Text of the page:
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By Mr. Kumar ALFA
   
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Achambha Bathing Point, Gangtok
 

It was a Sunday, a day to relax, to forget or postpone your worries, tensions and stress situations. Previous evening was spent rather leisurely- an early closure of office, a slow walk on M.G. Marg, a quiet dinner and last but not the least, a late night movie on TV about oft-repeated topic of marital discord leading to separation and again ending at a reunion in true Indian style. Sleeping late also means getting up late. Nevertheless, I kept my appointment with Sharmaji to venture a walk upto the uppermost tier in the town despite my sprained ankle. We did visit the Palace Gumpa to receive the blessings of Guru Padmasambava, followed by a gentle walk down to the Flower Show, the Ridge Garden and the upper terminal point of Gangtok Ropeway. Having felt warm after forty minutes of walk, we did Pranayam in “a surrounding”, what Sharmaji often calls “is full of oxygen”.

 

Later part of the first half was spent in relaxed bathing in sun, so much so that time passed by and I forgot the actual bath and puja. Had a quiet meal with Hims, upon winding up our conversation about worldly affairs, unpredictable weather, responsibilities of parenthood, emerging political trends, state of economy, rising number of concrete houses & vehicles etc.

 

Sharp at 1.45 PM, we began our drive in a maroon coloured Alto towards Tashi Viewpoint. The town generally wore a deserted look. Occasionally, a few tourists would be seen here or there. It was a soothing, crystal clear and extremely attractive blue sky. It was difficult to spot a patch of cloud. By 2 PM, we reached the famous Tashi Viewpoint (6500 ft). Mt. Kanchenjunga, the third highest peak of the world, however, was not visible. Despite clear sky, it was covered with thick layers of blue & black clouds. The scenario in the foreground was nevertheless clear, so were a few snow clad peaks. Our binocular brought us still closer to snow capped mountains. A few tourists and lovers thronged the place. It was nice to notice that the point was spotlessly clean. We kept debating whether it was as a result of inculcation of good habits or reduction in tourist inflow at this time of the year. While descending, Sharmaji expressed a desire to have a cup of tea but I persuaded him to resist his temptation as we had seen hardly anything to feel fatigued.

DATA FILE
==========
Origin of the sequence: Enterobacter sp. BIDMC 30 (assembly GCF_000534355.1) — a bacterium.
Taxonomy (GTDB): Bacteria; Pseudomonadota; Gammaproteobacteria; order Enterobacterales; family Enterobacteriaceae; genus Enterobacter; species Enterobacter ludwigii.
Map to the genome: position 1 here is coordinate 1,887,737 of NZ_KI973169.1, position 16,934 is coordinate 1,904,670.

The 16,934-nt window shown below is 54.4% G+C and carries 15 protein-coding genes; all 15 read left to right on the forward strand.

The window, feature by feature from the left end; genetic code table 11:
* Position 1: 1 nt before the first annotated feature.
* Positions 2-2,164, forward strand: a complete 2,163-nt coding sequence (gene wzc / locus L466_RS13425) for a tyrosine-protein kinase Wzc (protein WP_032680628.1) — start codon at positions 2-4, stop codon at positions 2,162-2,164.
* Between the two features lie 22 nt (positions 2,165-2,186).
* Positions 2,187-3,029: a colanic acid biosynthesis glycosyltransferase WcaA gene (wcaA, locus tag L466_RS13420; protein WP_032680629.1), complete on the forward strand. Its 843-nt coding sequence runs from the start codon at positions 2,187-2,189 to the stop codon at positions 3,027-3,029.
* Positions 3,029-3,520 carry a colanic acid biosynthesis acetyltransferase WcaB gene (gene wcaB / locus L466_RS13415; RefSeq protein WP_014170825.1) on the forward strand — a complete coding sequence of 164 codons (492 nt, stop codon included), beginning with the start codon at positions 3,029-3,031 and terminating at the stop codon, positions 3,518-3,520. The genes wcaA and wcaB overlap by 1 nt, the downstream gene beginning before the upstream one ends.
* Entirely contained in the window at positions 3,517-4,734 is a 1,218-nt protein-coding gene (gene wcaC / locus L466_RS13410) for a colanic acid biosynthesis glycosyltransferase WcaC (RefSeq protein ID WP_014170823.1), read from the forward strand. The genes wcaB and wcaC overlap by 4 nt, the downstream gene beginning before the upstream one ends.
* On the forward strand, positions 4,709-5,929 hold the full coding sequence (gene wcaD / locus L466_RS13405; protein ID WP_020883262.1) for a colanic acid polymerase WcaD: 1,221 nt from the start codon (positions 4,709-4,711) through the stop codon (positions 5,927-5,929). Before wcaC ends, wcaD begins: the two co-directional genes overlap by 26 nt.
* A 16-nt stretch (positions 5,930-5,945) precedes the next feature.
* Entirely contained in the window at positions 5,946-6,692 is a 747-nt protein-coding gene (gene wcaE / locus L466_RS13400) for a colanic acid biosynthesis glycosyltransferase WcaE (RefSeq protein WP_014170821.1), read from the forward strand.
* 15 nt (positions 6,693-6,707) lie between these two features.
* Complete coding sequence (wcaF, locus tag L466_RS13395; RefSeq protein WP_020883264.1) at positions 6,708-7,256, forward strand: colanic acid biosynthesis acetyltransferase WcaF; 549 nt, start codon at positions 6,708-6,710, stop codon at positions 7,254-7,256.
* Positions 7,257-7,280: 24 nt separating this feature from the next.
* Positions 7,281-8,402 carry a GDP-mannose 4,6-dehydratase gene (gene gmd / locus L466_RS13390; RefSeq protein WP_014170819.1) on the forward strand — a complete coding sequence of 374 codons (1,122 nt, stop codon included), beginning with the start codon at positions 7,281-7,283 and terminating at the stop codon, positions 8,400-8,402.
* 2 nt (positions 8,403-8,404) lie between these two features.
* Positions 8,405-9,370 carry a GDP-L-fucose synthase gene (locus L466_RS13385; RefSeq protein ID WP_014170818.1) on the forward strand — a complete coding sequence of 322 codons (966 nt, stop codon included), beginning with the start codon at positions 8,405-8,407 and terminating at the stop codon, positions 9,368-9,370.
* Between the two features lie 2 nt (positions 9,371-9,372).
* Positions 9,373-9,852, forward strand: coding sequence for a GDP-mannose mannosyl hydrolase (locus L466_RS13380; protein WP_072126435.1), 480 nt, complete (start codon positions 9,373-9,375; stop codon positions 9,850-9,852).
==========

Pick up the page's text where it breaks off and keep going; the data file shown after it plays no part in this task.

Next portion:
The visit to next spot, a drive of barely a kilometer towards Ganesh Tok was quite an eye-opener. We stopped by an unimpressive, yet beautiful(due to its setting) waterfall. Began climbing rocks to our left. Having climbed almost seventy feet or so, we discovered a small pool of clean water. Since it was all quiet and sunny, I was desperate to take a nap. Noting impelled the same more than playing of mouth organ, which I had begun learning lately. While I was engrossed in it, Sharmaji took off his sweater and cap and began rolling up his jeans to feel quietly flowing clean water. I too touched it a couple of times but found it too cold to bear. In no time, I finished playing mouth organ and dozed off to sleep over the warm rocks. After it was quite some time (at least 20 minutes or so), I realized that I was all alone facing the waterfall. My friend had quietly disappeared to climb up to the upper main pool of water. He called me once he was sure that I had got rid of my unavoidable slumber. He advised me to continue relaxing, rather attempt another round of snoring, if needed, in such an idyllic setting. In contrast, however, I felt embarrassed.